top of page
Search

Wait, how do I set up my office?


Many people spend long hours sitting in front of a computer every day, which can be taxing on the body. This sedentary work can lead to stiffness, soreness, and even injuries, such as those in the lower back or wrist. In this post, I will provide tips on where to place the keyboard and mouse to maintain a neutral posture and prevent discomfort and injury.

 

Awkward postures can lead to injuries such as lower back pain or wrist strain. Maintaining a neutral posture is crucial to prevent such injuries.


One aspect of neutral posture is arm position. The arms should be close to the sides, with the elbows bent at about 90° and the forearms parallel to the floor. The keyboard should be at elbow level or just slightly below to avoid flexing the elbows or wrists. Keeping the keyboard close to the body also helps prevent reaching forward while typing.

Consider purchasing an ergonomic keyboard and ergonomic mouse to further protect yourself and stay comfortable.



The mouse should be at the same level as the keyboard, and a vertical mouse can promote a neutral wrist position. Tilt adjustments on the keyboard can help with wrist comfort and prevent strain.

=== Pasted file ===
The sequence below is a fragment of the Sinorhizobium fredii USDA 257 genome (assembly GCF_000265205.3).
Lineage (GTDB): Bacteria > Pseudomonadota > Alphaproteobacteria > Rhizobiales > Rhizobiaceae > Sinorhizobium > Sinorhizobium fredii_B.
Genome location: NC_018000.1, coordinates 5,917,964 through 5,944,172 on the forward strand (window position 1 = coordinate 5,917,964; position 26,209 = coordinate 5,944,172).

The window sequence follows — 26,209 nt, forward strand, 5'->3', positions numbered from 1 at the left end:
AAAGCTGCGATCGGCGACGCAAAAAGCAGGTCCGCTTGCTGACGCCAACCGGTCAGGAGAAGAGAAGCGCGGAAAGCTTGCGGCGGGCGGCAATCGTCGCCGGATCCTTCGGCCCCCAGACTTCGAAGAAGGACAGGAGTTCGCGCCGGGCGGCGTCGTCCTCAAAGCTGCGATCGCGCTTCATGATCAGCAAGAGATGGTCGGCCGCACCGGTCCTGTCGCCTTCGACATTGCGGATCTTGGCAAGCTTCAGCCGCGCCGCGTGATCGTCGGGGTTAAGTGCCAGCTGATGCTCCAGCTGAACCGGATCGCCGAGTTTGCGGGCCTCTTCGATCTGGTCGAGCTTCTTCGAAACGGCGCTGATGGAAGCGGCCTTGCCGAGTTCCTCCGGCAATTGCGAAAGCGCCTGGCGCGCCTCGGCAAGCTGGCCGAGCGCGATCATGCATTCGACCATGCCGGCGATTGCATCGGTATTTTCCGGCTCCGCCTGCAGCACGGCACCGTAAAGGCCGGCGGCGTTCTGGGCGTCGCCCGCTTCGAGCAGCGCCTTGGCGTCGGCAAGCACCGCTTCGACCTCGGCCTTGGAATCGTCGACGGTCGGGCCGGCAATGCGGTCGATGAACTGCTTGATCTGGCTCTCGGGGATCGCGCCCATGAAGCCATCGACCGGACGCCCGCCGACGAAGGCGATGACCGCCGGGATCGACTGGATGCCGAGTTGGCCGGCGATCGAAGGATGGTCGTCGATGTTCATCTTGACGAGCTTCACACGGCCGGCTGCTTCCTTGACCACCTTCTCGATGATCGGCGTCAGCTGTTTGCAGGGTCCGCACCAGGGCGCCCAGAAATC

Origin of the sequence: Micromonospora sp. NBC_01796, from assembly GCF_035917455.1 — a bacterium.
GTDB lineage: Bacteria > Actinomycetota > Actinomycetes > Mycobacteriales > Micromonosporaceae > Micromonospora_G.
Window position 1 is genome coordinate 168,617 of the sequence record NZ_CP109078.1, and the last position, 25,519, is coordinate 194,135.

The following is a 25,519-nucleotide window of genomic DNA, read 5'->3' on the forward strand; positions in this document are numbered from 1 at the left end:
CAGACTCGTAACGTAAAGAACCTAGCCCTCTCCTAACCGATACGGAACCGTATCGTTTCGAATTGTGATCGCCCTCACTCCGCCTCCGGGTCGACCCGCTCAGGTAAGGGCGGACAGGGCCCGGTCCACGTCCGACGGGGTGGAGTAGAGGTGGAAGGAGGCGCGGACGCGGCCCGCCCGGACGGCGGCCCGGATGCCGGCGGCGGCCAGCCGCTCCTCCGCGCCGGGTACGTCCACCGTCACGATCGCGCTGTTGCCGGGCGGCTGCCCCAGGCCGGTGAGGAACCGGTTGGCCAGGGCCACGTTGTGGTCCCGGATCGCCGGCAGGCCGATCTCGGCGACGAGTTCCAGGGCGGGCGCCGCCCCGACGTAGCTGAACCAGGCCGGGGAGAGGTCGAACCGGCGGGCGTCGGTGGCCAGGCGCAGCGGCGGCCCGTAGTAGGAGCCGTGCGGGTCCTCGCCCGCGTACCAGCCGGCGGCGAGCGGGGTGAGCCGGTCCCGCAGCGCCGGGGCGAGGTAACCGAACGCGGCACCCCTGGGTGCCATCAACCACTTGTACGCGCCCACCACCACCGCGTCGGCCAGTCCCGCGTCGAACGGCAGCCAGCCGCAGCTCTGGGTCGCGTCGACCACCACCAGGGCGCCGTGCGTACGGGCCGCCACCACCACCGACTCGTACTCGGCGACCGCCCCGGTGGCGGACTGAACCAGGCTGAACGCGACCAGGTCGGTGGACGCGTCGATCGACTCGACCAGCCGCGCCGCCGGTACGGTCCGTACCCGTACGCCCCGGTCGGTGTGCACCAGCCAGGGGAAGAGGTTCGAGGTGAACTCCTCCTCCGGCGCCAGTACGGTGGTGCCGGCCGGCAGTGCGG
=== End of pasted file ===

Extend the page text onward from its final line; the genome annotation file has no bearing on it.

Depending on the user's anatomy and office setup, adjusting the keyboard's tilt may also be necessary. Most keyboards have little feet on the underside that can be adjusted to tilt the keyboard. This small adjustment can help straighten the wrist out and prevent discomfort.


 

In addition to maintaining proper arm position, it is important to take breaks and stretch. Tightness in the forearm muscles can lead to wrist tendinitis, carpal tunnel, and tennis elbow.

One recommended stretch is to punch the arm out in front, make a fist, and rotate the fist down towards the ground. Hold for a count of 20, and then flip the hand over and hold for another count of 20.

 

Overall, making small adjustments to arm position, keyboard and mouse placement, and taking breaks to stretch can help prevent discomfort and injuries when working in front of a computer.

for a full video discussing this in-depth and a demonstration of the above-mentioned stretch, please visit my YouTube video:



コメント


bottom of page